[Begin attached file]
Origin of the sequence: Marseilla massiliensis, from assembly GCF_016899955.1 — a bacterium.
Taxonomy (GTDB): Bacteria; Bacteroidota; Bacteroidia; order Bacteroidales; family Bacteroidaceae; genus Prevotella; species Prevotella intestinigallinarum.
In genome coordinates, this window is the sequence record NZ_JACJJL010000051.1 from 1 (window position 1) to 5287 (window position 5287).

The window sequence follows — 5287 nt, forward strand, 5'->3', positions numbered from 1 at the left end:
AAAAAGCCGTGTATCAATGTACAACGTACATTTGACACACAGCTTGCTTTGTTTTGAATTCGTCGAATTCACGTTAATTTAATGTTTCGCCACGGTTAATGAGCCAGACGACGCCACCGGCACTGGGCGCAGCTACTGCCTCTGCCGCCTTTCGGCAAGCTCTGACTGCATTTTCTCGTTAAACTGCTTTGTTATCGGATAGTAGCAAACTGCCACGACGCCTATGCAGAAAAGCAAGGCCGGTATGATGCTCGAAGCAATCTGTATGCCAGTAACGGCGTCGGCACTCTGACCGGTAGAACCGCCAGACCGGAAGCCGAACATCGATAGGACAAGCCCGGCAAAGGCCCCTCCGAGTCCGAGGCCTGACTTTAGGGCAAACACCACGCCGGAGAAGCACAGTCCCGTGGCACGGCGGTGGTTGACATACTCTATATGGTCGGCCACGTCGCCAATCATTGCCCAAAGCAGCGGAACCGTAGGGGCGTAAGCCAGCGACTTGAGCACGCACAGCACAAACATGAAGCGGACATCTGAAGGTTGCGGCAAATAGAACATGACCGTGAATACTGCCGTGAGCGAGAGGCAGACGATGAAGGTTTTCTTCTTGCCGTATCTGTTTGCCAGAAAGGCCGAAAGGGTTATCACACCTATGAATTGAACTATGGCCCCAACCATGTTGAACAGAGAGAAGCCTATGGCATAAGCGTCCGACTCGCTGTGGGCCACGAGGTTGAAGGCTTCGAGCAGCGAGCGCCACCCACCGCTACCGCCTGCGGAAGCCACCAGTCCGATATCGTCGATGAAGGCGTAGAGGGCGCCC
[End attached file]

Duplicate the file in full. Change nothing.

Origin of the sequence: Marseilla massiliensis, from assembly GCF_016899955.1 — a bacterium.
Taxonomy (GTDB): Bacteria; Bacteroidota; Bacteroidia; order Bacteroidales; family Bacteroidaceae; genus Prevotella; species Prevotella intestinigallinarum.
In genome coordinates, this window is the sequence record NZ_JACJJL010000051.1 from 1 (window position 1) to 5287 (window position 5287).

The window sequence follows — 5287 nt, forward strand, 5'->3', positions numbered from 1 at the left end:
AAAAAGCCGTGTATCAATGTACAACGTACATTTGACACACAGCTTGCTTTGTTTTGAATTCGTCGAATTCACGTTAATTTAATGTTTCGCCACGGTTAATGAGCCAGACGACGCCACCGGCACTGGGCGCAGCTACTGCCTCTGCCGCCTTTCGGCAAGCTCTGACTGCATTTTCTCGTTAAACTGCTTTGTTATCGGATAGTAGCAAACTGCCACGACGCCTATGCAGAAAAGCAAGGCCGGTATGATGCTCGAAGCAATCTGTATGCCAGTAACGGCGTCGGCACTCTGACCGGTAGAACCGCCAGACCGGAAGCCGAACATCGATAGGACAAGCCCGGCAAAGGCCCCTCCGAGTCCGAGGCCTGACTTTAGGGCAAACACCACGCCGGAGAAGCACAGTCCCGTGGCACGGCGGTGGTTGACATACTCTATATGGTCGGCCACGTCGCCAATCATTGCCCAAAGCAGCGGAACCGTAGGGGCGTAAGCCAGCGACTTGAGCACGCACAGCACAAACATGAAGCGGACATCTGAAGGTTGCGGCAAATAGAACATGACCGTGAATACTGCCGTGAGCGAGAGGCAGACGATGAAGGTTTTCTTCTTGCCGTATCTGTTTGCCAGAAAGGCCGAAAGGGTTATCACACCTATGAATTGAACTATGGCCCCAACCATGTTGAACAGAGAGAAGCCTATGGCATAAGCGTCCGACTCGCTGTGGGCCACGAGGTTGAAGGCTTCGAGCAGCGAGCGCCACCCACCGCTACCGCCTGCGGAAGCCACCAGTCCGATATCGTCGATGAAGGCGTAGAGGGCGCCC